This article is part of ourEconomy's 'Decolonising the economy' series.
The outbreak of the coronavirus and the regulations that have been installed by governments worldwide to protect citizens, life and vulnerable groups effect everyone – but not every person or community in the same way. It is not yet clear, if indigenous groups in India, often living in remote areas with lack of information and restricted access to health care are particularly threatened by Covid-19 or more resilient to its spreading if they devise innovative coping mechanisms (such as self-isolation and protective health measures) .
However, research shows that land plays an important role and that indigenous groups who have access to their natural resources can survive the crisis better due to food security and live self-sufficiently through the lockdown . At the same time, forest related NGOs suspect that the pandemic might be used by governments as a cover for extending top-down development projects benefiting multinational companies, intensification of resource extraction and expanded restrictions on basic citizenship rights for forest and marginalized communities.
If the Covid-19 pandemic and accompanying measures can be used by emancipatory political movements for broadening debates about social-ecological feminist transformations of society, it will be pertinent to include the struggles of women-led rural groups against the privatization and commercialization of natural resources at the forefront.
On 13 February 2019, the Supreme Court of India decreed to evict or resettle forest dwellers whose forest ownership rights are not recognised under the 'Scheduled Tribes and Other Traditional Forest Dwellers (Recognition of Forest Rights) Act' (FRA) of 2006. Evictions of more than a million people were to take effect within four months. Following protests by forest movements and civil society groups, the order was suspended on 28 February 2019 and in a hearing about the rightfulness of the rejections on 12 September 2019, the Court clarified that its ‘interim orders’ under which evictions of rejected claimants were put on hold, will continue. Until today, the Indian Supreme Court has not published a decision.
Although the ongoing mass protests in the streets resulted in deferment of forced eviction, it did not mean that the danger had been fully averted. Until today, protesters at large marches continue to defend the rights of the forests, of forest dwellers and the FRA . Especially Adivasis (indigenous communities) and other forest-dependent women (female pastoralists, peasants, fishers and Dalit women) who live in resource rich areas, were at the forefront of these rallies. They demanded democratic rights, dignity, and freedom for their forest-bound way of life. At the same time, their resistance stands as a firm 'no' to the patriarchal colonial-racist design of the Indian state, its institutions and hegemonic models of 'national development'.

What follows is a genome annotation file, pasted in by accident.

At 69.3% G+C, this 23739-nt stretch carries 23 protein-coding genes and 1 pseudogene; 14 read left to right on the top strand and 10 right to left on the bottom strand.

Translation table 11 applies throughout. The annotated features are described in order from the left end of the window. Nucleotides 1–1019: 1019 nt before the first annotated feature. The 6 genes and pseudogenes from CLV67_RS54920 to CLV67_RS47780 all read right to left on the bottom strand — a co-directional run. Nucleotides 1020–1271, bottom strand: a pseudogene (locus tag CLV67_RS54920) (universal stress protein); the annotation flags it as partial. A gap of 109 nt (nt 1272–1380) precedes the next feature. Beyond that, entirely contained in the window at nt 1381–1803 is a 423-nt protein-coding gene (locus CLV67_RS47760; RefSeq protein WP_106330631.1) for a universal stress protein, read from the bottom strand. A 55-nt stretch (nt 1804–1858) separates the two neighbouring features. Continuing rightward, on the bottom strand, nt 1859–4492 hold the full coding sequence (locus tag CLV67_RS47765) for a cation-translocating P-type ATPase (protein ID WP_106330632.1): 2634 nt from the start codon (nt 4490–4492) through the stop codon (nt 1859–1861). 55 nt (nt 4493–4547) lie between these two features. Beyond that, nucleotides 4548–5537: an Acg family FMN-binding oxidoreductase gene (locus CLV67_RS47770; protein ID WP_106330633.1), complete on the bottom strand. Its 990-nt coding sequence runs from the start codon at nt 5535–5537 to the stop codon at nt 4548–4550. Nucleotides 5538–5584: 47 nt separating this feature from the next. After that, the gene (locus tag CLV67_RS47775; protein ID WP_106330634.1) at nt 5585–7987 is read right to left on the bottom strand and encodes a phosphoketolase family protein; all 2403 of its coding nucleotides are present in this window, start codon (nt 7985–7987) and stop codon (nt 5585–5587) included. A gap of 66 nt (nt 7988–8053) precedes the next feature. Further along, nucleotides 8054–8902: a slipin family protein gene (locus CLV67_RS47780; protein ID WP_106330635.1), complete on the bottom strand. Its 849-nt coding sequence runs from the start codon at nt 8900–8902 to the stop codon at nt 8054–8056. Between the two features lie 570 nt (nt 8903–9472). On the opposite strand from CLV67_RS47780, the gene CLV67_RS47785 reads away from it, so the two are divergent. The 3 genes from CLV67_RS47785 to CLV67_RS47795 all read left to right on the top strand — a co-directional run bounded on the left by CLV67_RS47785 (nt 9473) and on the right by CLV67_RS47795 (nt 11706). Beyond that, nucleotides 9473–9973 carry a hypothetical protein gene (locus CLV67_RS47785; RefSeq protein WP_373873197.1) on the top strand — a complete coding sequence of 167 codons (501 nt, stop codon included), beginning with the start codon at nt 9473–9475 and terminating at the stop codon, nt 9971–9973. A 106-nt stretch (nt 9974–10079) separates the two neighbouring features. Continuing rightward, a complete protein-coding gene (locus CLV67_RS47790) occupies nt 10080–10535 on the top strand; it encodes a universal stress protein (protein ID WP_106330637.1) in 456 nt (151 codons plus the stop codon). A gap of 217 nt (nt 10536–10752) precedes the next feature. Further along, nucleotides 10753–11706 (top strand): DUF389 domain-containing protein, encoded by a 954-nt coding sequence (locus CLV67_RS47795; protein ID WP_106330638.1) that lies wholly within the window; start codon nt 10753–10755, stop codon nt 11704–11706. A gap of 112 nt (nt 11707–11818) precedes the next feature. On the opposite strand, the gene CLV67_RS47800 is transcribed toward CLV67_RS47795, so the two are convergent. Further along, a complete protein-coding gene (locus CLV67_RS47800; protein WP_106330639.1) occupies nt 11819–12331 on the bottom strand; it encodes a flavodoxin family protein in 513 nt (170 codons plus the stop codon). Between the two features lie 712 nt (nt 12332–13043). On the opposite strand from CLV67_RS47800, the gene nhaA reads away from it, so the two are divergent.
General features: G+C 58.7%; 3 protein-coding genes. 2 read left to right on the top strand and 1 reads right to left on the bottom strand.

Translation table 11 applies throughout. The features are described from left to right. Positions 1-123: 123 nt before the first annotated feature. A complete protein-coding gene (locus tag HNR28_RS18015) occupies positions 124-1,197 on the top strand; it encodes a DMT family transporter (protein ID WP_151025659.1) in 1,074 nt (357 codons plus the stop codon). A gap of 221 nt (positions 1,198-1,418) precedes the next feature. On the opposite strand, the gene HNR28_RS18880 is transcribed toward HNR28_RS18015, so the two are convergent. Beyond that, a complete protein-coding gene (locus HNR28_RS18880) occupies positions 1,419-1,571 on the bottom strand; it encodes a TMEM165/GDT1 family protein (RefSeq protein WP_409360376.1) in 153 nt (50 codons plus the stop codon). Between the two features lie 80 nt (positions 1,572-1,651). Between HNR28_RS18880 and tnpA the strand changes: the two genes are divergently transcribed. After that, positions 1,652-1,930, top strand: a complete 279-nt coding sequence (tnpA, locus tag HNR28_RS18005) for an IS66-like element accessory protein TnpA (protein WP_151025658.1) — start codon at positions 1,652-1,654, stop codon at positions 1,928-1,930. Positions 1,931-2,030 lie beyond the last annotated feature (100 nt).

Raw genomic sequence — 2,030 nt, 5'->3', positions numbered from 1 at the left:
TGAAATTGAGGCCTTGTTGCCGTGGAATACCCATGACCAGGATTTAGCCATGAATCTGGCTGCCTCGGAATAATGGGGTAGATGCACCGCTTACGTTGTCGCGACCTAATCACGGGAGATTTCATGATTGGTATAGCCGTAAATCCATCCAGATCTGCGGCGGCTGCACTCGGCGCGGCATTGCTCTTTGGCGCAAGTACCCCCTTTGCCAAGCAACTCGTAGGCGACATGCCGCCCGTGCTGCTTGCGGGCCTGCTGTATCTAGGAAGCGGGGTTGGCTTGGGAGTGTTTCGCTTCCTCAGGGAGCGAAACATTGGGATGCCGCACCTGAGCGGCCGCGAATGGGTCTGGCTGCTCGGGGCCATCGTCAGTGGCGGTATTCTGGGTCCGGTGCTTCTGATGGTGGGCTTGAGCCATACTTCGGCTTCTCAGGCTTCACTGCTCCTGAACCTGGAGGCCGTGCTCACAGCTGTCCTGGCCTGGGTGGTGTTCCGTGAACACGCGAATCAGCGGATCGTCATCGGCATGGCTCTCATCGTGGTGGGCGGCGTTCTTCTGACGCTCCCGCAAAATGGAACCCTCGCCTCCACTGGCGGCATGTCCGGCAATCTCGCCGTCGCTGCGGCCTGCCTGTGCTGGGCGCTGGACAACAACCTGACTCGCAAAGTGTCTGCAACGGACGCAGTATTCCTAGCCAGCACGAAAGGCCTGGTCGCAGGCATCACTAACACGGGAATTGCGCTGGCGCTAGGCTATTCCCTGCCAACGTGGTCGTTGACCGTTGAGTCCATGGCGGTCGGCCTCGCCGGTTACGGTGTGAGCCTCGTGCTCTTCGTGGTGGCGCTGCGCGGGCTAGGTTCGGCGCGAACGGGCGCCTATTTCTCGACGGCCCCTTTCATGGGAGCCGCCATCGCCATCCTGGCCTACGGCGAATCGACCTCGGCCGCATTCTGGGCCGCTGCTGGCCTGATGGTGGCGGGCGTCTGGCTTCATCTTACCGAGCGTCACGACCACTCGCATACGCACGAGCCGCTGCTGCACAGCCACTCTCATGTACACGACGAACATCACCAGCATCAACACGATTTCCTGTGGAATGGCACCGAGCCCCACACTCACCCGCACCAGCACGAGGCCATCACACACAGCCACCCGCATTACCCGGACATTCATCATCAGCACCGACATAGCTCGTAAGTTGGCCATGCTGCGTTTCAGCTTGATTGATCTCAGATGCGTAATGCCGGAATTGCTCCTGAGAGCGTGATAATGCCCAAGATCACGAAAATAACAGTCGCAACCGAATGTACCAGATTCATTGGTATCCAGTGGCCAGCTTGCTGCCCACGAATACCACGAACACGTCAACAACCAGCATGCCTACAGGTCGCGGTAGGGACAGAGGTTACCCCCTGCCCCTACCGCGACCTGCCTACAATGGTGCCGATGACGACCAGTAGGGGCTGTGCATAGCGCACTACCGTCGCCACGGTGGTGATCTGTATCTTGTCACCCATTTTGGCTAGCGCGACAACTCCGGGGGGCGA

The long history of struggles for forest rights
Forests have long been political: under British colonial rule (1850-1946), timber was a lucrative business. In 1864, forestry authorities prioritised forests as a supplier of timber and disregarded land and property rights of indigenous communities living in the forests. Indigenous expertise concerning the complex ecosystem of forests, their sustainable use and conservation, the preservation of biological diversity and the interlinkages of soil quality, water balance and climate regulation was disregarded. Rather, Adivasis were considered ‘encroachers’ and harmful to forests and forest protection. The Indian Forest Act of 1878 legalized commercialized logging, which was tantamount to the expropriation of forest dwellers. Existing customary rights, norms and practices were ignored, privileging access to forests and resources for exploitation.
In 1980, the Forest Conservation Act reduced forests to a purely economic utility, thereby marginalising and criminalising forest dwellers, their land rights and traditional resource management. Until today, a narrowly defined conception of ‘conservation’ is in place. It frames rearing, care and conservation of forests in disconnect from its inhabitants that are living in, from and with it. Conservationist NGOs refer to this frame, calling right holders 'encroachers' and claiming that granting more rights to forest dwellers would lead to deforestation.
In contrast, feminist scholars such as Sagari Ramdas and Priyanka Bhalla point out that Adivasi women's relationships with forests are diverse and interlinked: forests are used for cultivation, grazing, food production, collecting wild fruit, vegetables, roots, medicinal herbs, firewood and building materials, for stockpiling seeds, berries, mushrooms and for celebrations, funeral ceremonies and other ritual practices. It is precisely this combination of productive and reproductive activities that is constantly undermined by the Indian state (especially through forestry authorities such as the Ministry of Environment, Forest and Climate Change/MoEFCC and its regional Forest Departments) – a legacy and continuation from the colonial era to present neoliberal sovereignty.
From the FRA to new forms of forest governance: more gender equality?
In the context of more than 150 years of struggle, the adoption of the FRA in 2006 was a milestone: for the first time, injustices experienced by forest dwellers through the expropriation of forests and resources were acknowledged. It was stated that their property rights were to be restored and forest-dependent persons were made eligible to file both individual and collective property claims. Basic democratic structures at village level were designated to have decisive say in the acceptance or rejection of legal claims.